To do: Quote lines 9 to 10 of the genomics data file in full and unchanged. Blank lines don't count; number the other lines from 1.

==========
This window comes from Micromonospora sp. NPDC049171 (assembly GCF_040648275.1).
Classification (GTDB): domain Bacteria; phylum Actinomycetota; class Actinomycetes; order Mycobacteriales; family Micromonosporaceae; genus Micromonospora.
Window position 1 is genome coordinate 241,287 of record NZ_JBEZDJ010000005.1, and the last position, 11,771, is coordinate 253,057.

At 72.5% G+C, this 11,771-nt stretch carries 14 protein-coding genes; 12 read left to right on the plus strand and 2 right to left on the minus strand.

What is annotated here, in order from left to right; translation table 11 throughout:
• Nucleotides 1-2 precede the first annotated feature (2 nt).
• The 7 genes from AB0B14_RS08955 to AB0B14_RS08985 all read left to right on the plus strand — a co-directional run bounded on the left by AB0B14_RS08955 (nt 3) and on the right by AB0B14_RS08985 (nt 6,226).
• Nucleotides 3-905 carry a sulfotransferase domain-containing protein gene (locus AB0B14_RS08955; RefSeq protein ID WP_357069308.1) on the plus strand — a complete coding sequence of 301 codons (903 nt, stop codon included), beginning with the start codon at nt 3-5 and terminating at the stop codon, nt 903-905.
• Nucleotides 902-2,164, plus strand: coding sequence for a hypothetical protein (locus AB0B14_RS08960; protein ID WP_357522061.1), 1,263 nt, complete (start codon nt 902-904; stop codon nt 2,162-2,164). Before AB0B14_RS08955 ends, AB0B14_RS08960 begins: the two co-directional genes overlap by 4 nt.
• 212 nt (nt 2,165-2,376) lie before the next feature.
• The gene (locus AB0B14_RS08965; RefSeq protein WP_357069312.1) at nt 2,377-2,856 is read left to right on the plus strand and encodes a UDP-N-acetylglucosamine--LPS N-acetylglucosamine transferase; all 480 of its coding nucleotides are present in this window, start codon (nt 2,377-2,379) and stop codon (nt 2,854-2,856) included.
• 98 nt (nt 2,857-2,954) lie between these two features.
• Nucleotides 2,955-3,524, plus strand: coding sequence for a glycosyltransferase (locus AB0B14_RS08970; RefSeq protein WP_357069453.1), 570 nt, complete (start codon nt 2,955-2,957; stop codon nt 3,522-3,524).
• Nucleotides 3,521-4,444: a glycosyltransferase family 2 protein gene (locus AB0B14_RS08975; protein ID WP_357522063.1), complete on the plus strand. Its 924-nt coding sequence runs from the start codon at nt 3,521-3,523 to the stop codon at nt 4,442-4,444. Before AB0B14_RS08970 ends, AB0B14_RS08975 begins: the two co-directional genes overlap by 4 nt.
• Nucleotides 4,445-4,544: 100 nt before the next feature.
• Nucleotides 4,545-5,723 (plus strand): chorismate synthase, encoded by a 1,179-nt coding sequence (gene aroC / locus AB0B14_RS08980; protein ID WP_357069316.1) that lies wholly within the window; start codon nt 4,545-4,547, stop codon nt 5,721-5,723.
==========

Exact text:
• Nucleotides 902-2,164, plus strand: coding sequence for a hypothetical protein (locus AB0B14_RS08960; protein ID WP_357522061.1), 1,263 nt, complete (start codon nt 902-904; stop codon nt 2,162-2,164). Before AB0B14_RS08955 ends, AB0B14_RS08960 begins: the two co-directional genes overlap by 4 nt.
• 212 nt (nt 2,165-2,376) lie before the next feature.